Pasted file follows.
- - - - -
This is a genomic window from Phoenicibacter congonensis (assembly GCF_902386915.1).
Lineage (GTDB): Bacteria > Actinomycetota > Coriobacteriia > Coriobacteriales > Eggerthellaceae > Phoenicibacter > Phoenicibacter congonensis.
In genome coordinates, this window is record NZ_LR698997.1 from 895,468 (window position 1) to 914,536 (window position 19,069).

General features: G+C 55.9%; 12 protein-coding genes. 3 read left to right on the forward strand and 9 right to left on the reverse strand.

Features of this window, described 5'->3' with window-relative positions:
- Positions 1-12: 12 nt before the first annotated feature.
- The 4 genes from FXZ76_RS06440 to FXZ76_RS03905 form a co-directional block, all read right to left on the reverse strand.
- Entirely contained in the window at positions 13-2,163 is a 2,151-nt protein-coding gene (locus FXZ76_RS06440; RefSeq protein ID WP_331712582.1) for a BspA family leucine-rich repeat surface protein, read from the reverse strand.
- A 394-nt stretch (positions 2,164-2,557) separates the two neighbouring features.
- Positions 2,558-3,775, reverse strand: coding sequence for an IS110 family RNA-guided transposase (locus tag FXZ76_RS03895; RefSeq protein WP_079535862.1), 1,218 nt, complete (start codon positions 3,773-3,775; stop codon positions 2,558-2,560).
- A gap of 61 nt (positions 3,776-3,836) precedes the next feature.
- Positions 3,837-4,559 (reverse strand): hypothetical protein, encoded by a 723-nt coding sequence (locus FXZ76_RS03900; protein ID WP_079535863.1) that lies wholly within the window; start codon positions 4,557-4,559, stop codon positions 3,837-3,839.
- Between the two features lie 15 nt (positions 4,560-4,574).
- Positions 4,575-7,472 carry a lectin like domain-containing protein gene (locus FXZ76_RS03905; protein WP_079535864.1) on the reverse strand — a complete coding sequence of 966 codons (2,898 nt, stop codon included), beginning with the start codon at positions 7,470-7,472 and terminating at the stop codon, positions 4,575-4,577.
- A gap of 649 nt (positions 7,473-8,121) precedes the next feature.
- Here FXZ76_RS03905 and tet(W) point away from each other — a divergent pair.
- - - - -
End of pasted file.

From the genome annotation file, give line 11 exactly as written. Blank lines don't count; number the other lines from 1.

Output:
- A gap of 61 nt (positions 3,776-3,836) precedes the next feature.